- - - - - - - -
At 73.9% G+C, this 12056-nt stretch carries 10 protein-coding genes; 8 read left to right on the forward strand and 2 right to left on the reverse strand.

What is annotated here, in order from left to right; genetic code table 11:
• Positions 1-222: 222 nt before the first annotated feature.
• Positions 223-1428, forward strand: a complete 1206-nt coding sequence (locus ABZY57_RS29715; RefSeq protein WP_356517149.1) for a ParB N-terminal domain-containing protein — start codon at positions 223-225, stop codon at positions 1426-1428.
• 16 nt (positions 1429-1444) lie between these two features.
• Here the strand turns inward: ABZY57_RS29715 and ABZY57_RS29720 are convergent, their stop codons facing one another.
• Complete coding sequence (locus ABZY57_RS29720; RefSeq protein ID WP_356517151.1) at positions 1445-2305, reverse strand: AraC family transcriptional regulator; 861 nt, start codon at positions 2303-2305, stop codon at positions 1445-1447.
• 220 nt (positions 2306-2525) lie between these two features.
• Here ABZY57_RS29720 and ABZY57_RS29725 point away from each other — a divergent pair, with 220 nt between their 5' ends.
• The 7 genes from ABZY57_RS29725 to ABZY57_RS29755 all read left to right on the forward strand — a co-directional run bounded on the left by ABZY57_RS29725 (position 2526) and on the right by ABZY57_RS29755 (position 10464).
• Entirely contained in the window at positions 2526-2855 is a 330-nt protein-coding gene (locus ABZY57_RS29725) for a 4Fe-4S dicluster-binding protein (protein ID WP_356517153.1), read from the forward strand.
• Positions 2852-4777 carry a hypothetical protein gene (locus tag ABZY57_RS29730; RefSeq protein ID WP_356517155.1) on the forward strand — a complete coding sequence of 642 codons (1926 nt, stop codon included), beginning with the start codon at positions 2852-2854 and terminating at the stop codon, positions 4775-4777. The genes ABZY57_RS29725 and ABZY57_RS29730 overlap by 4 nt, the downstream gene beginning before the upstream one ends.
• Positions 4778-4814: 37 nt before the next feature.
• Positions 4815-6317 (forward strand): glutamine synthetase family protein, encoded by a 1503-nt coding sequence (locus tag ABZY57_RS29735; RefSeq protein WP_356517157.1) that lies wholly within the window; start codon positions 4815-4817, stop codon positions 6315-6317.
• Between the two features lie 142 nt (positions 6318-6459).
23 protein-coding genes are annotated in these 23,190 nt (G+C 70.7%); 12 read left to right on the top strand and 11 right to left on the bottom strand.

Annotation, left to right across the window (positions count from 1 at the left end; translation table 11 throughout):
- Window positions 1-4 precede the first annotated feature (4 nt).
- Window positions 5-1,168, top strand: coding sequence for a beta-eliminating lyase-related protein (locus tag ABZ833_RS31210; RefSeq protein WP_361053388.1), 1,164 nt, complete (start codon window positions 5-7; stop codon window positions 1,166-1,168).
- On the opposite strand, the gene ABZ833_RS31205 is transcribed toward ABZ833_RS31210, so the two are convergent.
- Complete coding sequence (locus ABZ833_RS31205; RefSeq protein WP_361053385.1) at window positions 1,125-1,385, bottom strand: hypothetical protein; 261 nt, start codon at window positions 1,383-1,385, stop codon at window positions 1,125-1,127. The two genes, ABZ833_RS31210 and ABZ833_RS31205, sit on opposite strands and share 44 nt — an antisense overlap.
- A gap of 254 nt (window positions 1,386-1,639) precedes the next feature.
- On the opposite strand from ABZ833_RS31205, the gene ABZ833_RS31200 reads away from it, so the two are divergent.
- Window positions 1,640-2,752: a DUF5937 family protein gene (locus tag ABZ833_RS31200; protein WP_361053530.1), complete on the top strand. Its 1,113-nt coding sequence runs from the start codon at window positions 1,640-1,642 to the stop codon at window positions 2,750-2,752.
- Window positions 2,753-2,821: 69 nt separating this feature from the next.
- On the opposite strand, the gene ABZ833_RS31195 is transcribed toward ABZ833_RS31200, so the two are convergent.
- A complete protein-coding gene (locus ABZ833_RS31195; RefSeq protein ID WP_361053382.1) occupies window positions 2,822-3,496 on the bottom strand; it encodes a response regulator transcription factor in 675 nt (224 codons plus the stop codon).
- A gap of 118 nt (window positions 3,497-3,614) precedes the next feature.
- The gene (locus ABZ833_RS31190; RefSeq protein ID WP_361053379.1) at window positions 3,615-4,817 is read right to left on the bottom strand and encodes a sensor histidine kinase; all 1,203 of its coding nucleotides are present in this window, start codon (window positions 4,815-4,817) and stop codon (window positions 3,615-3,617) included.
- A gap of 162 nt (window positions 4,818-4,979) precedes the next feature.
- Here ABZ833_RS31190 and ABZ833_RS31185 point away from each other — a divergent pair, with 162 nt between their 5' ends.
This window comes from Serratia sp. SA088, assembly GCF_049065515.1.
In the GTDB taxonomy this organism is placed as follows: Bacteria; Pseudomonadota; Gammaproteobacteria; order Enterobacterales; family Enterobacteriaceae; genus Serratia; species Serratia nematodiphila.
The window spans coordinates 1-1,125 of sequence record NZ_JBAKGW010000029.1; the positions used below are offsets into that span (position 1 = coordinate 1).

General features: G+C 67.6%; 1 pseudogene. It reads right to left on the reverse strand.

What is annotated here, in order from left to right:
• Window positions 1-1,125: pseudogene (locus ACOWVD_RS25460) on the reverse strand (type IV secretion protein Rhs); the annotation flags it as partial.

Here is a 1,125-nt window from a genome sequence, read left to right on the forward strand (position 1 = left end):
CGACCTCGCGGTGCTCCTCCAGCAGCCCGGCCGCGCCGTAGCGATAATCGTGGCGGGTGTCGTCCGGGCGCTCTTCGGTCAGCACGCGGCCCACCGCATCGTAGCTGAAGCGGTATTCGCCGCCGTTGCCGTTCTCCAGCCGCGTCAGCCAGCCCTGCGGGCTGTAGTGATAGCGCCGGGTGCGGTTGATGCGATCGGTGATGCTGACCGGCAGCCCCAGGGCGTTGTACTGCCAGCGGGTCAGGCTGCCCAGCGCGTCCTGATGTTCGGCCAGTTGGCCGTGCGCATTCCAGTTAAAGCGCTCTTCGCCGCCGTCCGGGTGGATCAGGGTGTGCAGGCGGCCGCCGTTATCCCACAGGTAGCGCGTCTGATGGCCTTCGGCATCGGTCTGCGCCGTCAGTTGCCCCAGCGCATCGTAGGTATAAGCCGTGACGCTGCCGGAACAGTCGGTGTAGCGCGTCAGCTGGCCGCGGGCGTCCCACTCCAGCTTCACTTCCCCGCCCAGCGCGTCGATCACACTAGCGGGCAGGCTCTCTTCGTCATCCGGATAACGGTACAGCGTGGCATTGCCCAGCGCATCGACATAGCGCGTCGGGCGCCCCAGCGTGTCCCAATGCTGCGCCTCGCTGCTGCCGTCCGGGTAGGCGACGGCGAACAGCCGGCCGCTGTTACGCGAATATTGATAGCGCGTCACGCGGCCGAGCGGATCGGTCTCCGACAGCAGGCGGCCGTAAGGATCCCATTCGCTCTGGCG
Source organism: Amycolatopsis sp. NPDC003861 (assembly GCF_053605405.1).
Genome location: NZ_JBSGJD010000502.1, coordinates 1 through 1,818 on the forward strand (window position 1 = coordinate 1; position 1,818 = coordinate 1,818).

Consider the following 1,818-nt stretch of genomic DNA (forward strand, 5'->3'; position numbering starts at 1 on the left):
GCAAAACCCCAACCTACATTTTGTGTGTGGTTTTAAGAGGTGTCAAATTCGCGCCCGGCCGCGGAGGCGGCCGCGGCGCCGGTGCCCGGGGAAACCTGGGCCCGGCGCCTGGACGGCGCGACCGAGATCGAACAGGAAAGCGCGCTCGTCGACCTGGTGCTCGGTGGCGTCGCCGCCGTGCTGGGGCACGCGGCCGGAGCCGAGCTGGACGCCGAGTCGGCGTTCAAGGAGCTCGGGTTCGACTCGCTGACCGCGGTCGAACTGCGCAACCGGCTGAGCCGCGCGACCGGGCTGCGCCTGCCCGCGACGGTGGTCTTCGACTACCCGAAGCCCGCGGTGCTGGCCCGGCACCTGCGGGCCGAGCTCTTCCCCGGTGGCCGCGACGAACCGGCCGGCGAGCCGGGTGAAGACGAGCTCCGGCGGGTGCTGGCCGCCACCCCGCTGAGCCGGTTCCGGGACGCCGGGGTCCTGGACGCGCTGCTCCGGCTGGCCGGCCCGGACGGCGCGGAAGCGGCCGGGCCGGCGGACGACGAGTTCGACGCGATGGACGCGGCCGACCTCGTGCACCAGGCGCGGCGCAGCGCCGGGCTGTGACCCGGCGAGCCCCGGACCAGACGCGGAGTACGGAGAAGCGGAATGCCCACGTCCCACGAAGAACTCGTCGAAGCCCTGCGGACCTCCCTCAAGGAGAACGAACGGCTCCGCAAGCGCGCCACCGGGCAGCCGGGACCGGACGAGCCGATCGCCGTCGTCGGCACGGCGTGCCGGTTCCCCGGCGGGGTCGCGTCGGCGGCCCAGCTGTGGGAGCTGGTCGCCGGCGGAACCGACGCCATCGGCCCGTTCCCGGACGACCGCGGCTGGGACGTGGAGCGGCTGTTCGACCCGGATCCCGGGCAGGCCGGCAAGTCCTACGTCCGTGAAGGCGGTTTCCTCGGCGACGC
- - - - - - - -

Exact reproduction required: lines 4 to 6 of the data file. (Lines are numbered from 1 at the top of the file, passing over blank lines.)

• Positions 223-1428, forward strand: a complete 1206-nt coding sequence (locus ABZY57_RS29715; RefSeq protein WP_356517149.1) for a ParB N-terminal domain-containing protein — start codon at positions 223-225, stop codon at positions 1426-1428.
• 16 nt (positions 1429-1444) lie between these two features.
• Here the strand turns inward: ABZY57_RS29715 and ABZY57_RS29720 are convergent, their stop codons facing one another.